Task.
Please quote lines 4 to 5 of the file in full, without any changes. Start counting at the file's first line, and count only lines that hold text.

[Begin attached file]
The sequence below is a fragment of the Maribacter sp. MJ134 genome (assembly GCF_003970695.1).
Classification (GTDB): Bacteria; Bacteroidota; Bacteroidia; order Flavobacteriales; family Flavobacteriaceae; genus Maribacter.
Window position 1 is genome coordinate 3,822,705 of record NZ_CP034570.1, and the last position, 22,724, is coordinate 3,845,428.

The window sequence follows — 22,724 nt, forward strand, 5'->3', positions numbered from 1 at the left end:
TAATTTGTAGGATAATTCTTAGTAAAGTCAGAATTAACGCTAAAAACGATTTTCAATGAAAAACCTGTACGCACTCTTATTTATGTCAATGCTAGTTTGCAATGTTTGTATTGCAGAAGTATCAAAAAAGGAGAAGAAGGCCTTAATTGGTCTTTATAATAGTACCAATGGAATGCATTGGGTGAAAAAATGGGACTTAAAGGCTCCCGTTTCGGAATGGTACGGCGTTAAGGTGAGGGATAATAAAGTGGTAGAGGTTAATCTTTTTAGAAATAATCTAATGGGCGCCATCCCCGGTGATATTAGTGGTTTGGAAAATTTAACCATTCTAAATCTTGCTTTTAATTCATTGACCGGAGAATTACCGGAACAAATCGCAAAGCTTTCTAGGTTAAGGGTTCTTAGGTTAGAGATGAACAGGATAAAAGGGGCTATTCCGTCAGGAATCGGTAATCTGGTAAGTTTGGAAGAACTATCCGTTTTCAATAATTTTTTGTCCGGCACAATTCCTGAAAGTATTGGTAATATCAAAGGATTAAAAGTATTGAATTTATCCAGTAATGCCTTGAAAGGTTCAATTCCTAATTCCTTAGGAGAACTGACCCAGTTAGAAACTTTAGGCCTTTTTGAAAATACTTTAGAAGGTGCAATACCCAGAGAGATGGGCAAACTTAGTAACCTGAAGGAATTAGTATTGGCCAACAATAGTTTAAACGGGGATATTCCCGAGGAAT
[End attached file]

The window sequence follows — 22,724 nt, forward strand, 5'->3', positions numbered from 1 at the left end:
TAATTTGTAGGATAATTCTTAGTAAAGTCAGAATTAACGCTAAAAACGATTTTCAATGAAAAACCTGTACGCACTCTTATTTATGTCAATGCTAGTTTGCAATGTTTGTATTGCAGAAGTATCAAAAAAGGAGAAGAAGGCCTTAATTGGTCTTTATAATAGTACCAATGGAATGCATTGGGTGAAAAAATGGGACTTAAAGGCTCCCGTTTCGGAATGGTACGGCGTTAAGGTGAGGGATAATAAAGTGGTAGAGGTTAATCTTTTTAGAAATAATCTAATGGGCGCCATCCCCGGTGATATTAGTGGTTTGGAAAATTTAACCATTCTAAATCTTGCTTTTAATTCATTGACCGGAGAATTACCGGAACAAATCGCAAAGCTTTCTAGGTTAAGGGTTCTTAGGTTAGAGATGAACAGGATAAAAGGGGCTATTCCGTCAGGAATCGGTAATCTGGTAAGTTTGGAAGAACTATCCGTTTTCAATAATTTTTTGTCCGGCACAATTCCTGAAAGTATTGGTAATATCAAAGGATTAAAAGTATTGAATTTATCCAGTAATGCCTTGAAAGGTTCAATTCCTAATTCCTTAGGAGAACTGACCCAGTTAGAAACTTTAGGCCTTTTTGAAAATACTTTAGAAGGTGCAATACCCAGAGAGATGGGCAAACTTAGTAACCTGAAGGAATTAGTATTGGCCAACAATAGTTTAAACGGGGATATTCCCGAGGAAT